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Biography of Robert Browning Biography

Robert Browning

Robert Browning was born in Camberwell, Surrey on May 7th, 1812. He is the son of Robert and Sarah Wiedemann Browning. Robert's father worked as a clerk for the Bank of England and managed to amass a library of obscure and arcane books. His mother was a devout nonconformist. Robert also had a younger sister who was highly gifted.

In his early childhood, Robert was seduced by poetry and natural history. By the age of twelve he finished his first book, although it was later destroyed due to him not finding a publisher.

Robert greatly showed his displeasure for school life. He studied at several facilities before becoming home schooled by a tutor.

By the age of fourteen, Robert was fluent in English, French, Greek, Italian and Latin. His love for romance poets grew greater. As a follower of Shelley's works he briefly became atheist and a vegetarian. However, later he mentioned it was only a phase. At sixteen he attended the University College in London, England but soon dropped out after his first year.

Through Robert's mother, he became musically talented with composed settings and various songs.

In 1833, Browning's mark on poetry began. Pauline: A Fragment of a Confession was published by Saunders and Otley, however its publication was greatly financed by his family.

Robert continued his poetic career through much of the mid to late 30s. And in the early 1840s Browning wrote numerous volumes of plays and shorter poems under the series Bells and Pomegranates.

In 1845, Robert met Elizabeth Barrett and by 1846 they were married in secret.

Robert then became a father in 1849 to Robert Wiedemann Browning who later became a painter and critic.

The Brownings together continued to write numerous poetry from their Italian home throughout the 1850s. Roberts first piece published since his marriage was in 1850 named Christmas-Eve and Easter-Day.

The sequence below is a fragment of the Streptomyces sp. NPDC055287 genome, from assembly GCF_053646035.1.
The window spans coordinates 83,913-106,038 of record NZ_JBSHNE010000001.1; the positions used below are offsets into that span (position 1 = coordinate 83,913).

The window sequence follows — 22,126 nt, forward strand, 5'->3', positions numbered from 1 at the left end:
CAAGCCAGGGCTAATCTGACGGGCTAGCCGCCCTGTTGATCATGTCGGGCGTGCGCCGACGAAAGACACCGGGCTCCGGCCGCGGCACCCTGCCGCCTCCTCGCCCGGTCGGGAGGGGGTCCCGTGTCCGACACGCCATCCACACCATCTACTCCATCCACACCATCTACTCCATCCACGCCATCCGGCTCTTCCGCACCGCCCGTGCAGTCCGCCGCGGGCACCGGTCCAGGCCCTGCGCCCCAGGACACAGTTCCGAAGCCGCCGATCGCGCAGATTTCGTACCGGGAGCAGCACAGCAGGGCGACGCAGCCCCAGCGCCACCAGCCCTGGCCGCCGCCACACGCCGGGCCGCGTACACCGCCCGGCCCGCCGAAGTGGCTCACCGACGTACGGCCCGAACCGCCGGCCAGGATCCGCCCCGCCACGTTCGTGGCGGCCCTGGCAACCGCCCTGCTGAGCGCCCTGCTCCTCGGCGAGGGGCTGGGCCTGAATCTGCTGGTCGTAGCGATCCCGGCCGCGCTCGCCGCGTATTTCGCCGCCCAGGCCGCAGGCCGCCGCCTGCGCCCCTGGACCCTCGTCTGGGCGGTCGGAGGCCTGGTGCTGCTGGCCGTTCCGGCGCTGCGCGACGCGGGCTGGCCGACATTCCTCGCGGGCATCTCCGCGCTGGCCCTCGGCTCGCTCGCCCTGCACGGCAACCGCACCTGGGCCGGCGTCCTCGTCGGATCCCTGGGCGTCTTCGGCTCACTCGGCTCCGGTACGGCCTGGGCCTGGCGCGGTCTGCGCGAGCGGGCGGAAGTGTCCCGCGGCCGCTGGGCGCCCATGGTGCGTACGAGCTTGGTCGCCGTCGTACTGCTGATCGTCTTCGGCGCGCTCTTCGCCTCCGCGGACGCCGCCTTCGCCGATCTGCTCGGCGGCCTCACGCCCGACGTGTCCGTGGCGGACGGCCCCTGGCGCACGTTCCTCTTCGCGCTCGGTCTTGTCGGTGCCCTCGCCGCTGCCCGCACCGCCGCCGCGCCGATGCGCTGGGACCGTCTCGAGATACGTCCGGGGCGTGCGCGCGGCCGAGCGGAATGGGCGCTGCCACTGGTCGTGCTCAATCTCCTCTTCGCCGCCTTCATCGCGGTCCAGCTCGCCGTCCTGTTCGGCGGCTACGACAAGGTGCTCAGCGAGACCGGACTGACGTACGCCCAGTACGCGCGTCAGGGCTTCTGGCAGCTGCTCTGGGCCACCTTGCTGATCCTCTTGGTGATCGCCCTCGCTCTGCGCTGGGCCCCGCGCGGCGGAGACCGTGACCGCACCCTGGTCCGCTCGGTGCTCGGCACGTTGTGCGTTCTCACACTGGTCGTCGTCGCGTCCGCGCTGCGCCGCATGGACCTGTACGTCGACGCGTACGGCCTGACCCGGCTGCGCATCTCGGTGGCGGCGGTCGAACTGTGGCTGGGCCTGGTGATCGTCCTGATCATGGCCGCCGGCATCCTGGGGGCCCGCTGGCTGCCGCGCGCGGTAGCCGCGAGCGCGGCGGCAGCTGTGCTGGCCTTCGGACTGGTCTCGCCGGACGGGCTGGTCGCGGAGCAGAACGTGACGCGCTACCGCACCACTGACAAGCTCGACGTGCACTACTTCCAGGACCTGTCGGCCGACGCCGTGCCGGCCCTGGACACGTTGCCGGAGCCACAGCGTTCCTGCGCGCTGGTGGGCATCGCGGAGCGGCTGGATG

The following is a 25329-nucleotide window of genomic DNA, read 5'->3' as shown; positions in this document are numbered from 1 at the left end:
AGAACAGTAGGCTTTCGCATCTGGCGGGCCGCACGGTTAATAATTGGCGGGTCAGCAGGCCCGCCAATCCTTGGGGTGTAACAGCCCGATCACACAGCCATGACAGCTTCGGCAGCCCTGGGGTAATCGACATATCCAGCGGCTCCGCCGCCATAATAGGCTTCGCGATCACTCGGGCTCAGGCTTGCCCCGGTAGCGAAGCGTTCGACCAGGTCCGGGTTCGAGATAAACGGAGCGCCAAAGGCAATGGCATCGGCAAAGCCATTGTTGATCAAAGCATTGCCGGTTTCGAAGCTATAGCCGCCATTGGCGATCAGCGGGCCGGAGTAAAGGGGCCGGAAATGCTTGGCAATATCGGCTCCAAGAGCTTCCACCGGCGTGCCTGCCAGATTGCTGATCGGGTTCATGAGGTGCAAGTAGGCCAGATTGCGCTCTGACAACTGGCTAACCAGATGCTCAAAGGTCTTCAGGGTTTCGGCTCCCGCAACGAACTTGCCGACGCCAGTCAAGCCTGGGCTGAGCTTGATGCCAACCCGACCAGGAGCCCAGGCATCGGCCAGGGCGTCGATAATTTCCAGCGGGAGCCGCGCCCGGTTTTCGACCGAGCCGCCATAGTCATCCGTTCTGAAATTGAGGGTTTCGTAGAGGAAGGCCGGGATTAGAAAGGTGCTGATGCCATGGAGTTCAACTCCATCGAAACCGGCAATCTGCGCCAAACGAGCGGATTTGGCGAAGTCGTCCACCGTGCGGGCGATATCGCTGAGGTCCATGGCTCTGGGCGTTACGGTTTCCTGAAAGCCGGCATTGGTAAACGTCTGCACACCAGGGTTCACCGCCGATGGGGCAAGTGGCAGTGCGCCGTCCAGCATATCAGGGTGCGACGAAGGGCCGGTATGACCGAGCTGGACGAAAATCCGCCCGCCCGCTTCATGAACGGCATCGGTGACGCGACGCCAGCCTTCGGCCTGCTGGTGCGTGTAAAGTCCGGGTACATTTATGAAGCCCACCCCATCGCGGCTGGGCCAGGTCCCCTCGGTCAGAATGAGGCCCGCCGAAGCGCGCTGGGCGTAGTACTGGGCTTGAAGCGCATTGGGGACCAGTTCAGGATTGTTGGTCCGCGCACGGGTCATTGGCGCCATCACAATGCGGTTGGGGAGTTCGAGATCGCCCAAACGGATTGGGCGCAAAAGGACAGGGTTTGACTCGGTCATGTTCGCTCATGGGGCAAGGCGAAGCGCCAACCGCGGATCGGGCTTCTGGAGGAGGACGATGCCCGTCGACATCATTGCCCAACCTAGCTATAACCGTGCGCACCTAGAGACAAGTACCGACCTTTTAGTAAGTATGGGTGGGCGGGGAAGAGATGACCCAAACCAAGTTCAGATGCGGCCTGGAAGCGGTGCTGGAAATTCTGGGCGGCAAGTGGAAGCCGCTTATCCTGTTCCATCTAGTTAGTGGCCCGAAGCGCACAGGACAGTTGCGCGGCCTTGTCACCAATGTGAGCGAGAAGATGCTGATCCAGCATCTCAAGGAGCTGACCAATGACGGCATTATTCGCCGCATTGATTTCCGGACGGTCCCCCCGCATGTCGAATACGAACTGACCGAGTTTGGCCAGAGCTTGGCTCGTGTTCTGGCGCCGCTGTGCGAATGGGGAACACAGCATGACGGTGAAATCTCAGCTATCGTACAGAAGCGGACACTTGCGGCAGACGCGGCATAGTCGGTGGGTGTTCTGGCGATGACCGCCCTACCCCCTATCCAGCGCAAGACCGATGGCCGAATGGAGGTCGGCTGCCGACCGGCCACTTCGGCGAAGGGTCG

Robert's book Men and Women was dedicated to his wife in 1855. The title comes from a line in Elizabeth's Sonnects from the Portuguese. This book is now looked on as one of the greatest pieces written during the Victorian era in England. However, the book received little response when first published.

Following his wives death in 1861, Browning and his son returned to England. His next work would not be published until eight years later - nine since his last publication. In 1864, Dramatis Personae was published. The book sold extremely well along with selected poems throughout the piece. The book holds a darker tone than his earlier works. Robert's literary status was recognized by the honorary fellowship award in 1867 in Balliol College, Oxford.

Robert returned to Italy for the first time since his wife's death in 1878. He later died in December of 1889 at his son's home in Ca' Rezzonico in Venice. He was buried in Poets' Corner in Westminster Abbey; his grave now lies immediately adjacent to that of Alfred Tennyson.

Poems by Robert Browning